Open Access

Estrogen and progesterone receptor status in breast cancer: a cross-sectional study of 450 women in Kerala, South India

World Journal of Surgical Oncology201412:120

https://doi.org/10.1186/1477-7819-12-120

Received: 16 January 2014

Accepted: 4 April 2014

Published: 24 April 2014

Abstract

Background

Hormone receptor status is an important prognostic and therapeutic tool in breast cancer. The objectives of our study were to create a database of breast cancer patients in Central Kerala between January 2010 and December 2012 and analyze the proportions of estrogen receptor and progesterone receptor positivity in premenopausal and postmenopausal women with breast cancer.

Methods

Estrogen and progesterone receptor status were evaluated by immunohistochemistry. The chi-square test was used for statistical analysis.

Results

The median age at diagnosis was 50 years while the mean age was 51.92 (SD = 11.78). 56.1% of premenopausal and 47.4% of postmenopausal patients were found to be ER positive, while PR positivity was 47.7% and 34.7% respectively in the premenopausal and postmenopausal age groups.

Conclusions

The proportions of ER and PRnegative tumors were found to be lower than reported in earlier studies on Indian populations. Contrary to expectations, the proportions of ER and PRpositivity were found to be higher in the premenopausal age group.

Keywords

Breast cancer estrogen receptor progesterone receptor premenopausal postmenopausal India

Background

Estrogen receptor (ER) status is an important predictive and prognostic factor in breast cancer, and determination of ER and progesterone receptor (PR) status of patients with breast carcinoma is now standard practice[1]. Though the incidence of breast cancer has been on a steady increase in Kerala[2], there have been very few studies of breast cancer in the state. This study was conducted in Government Medical College, Thrissur, a tertiary-care hospital in central Kerala. The objectives of our study were to create a database of patients in central Kerala who were detected to have breast cancer between January 2010 and December 2012 and to analyze the proportions of ER and PR positivity in premenopausal and postmenopausal women with breast carcinoma.

Methods

The study was conducted between 1 January 2010 and 31 December 2012 utilizing data available at the Department of Pathology, Government Medical College, Thrissur. Female patients with histologically proven primary breast cancer who were treated at the Department of Surgery, Government Medical College, Thrissur were made part of the study. Patients whose hormone receptor status was not determined were excluded from the study. A total of 450 patients were studied.

All hormone receptor studies were done on post-mastectomy specimens, or tissue samples obtained by core-cut biopsy prior to anterior chemotherapy. In 2010 and 2011, ER status was determined using the BioGenex monoclonal mouse IgG1 (Clone 1D5) and PR status using BioGenex monoclonal mouse IgG1 (Clone 1A6). Antigen retrieval was done using the BioGenex EZ Retriever system. In 2012, DakoEnVision + System-HRP reagent was used for identification of antigens in paraffin-embedded tissues. Pressure cooking was used for antigen retrieval. Monoclonal mouse IgG1 (Clone 1D5) was the antibody used to study ER status. Monoclonal mouse IgG1 (Clone PgR 636) was used to determine PR status.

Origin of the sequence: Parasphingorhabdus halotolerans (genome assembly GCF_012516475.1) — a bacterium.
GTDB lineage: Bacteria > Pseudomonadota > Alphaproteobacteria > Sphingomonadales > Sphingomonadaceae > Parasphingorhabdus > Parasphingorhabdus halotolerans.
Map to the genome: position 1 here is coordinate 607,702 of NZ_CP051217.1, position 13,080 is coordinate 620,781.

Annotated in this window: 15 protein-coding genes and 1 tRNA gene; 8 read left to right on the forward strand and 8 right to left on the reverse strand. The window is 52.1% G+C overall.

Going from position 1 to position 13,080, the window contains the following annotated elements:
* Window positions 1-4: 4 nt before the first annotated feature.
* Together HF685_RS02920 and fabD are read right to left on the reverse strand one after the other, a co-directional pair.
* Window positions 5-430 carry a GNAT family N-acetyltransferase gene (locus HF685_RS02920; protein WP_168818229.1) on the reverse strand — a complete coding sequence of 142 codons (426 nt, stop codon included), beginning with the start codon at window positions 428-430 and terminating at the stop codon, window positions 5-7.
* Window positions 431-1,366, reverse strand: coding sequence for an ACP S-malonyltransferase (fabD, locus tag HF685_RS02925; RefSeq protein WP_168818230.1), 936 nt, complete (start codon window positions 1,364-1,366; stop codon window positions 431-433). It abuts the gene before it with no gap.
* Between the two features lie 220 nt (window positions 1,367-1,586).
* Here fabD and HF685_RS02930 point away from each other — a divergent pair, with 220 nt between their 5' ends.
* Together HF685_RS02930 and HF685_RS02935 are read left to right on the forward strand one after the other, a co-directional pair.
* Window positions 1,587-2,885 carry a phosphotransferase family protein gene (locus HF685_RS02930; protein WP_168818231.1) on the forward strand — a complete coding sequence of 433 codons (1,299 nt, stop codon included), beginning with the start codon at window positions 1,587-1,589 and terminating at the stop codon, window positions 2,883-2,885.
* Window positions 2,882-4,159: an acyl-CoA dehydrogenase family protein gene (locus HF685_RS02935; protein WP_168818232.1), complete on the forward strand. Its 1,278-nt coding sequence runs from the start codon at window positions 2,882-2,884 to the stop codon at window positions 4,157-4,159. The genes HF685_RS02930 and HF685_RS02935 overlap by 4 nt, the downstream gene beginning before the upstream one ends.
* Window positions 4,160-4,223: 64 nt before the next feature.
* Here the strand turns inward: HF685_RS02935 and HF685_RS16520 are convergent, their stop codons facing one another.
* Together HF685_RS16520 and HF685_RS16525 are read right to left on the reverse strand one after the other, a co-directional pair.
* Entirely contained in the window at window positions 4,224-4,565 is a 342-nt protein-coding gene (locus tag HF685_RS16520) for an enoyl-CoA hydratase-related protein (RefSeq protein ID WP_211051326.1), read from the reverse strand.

The premenopausal group consisted of patients who were 50 years or younger and the postmenopausal group of patients aged 51 years and older. The Early Breast Cancer Trialists’ Collaborative Group has used similar criteria to define menopause when menopausal status was not consistently defined across trials[3]. The median age at natural menopause has also been established to be 51 years[4, 5]. The chi-square test was used for obtaining P-values and determining statistical significance. P-values lower than 0.05 were considered statistically significant.

Results

Out of the 450 cases of breast cancer that were studied, 237 women were premenopausal and 213 were postmenopausal. The ages of the study subjects ranged from 26 to 90 years. The median age was 50 years. In the premenopausal age group ER was positive in 133 (56.1%) patients and PR was positive in 113 (47.7%). The number of premenopausal patients who were both ER and PRpositive was 102 (43.0%). In the postmenopausal age group of 213 patients, 101 (47.4%) were ERpositive and 74 (34.7%) were PRpositive: 72 patients (33.8%) were positive for both ER and PR. Detailed analysis by age is shown in Table 1.
Table 1

Age-wise analysis of study subjects

Age group, years

Cases, number

ERpositive, number (%)

PRpositive, number (%)

Both ER and PRpositive, number (%)

Both ER and PRnegative, number (%)

21 to 30

09

04 (44.4%)

05 (55.6%)

04 (44.4%)

04 (44.4%)

31 to 40

73

43 (58.9%)

37 (50.7%)

35 (47.9%)

28 (38.4%)

41 to 50

155

86 (55.4%)

71 (45.8%)

63 (40.6%)

61 (39.4%)

51 to 60

117

51 (43.6%)

40 (34.2%)

39 (33.3%)

65 (55.6%)

61 to 70

69

32 (46.4%)

23 (33.4%)

23 (33.3%)

37 (53.6%)

71 to 80

22

15 (68.2%)

10 (45.5%)

09 (40.9%)

06 (27.3%)

81 to 90

05

03 (60.0%)

01 (20.0%)

01 (20.0%)

02 (40.0%)

Discussion

It is now well-established that ERpositive tumors are associated with better overall survival compared to ERnegative tumors[6]. Determination of the hormone receptor status has been routinely performed for breast cancer patients in our institution from the year 2008. Although the American Society of Clinical Oncology (ASCO) 2010 guidelines recommend that ER and PR assays be considered positive if at least 1% of tumor nuclei are positive in the sample being tested[7], earlier studies have used a 10% cutoff. Because the definition of hormone receptor positivity varies as mentioned, results obtained using the two criteria have been summarized in Table 2.
Table 2

Comparison of hormone receptor status based on American Society of Clinical Oncology (ASCO) 2010 and earlier criteria

Hormone receptor status

10% cutoff

1% cutoff (ASCO 2010)

 

Pre-menopausal

Post-menopausal

P-value

Pre-menopausal

Post-menopausal

P-value

ERpositivity

56.1%

47.4%

0.065

60.8%

54.5%

0.177

PRpositivity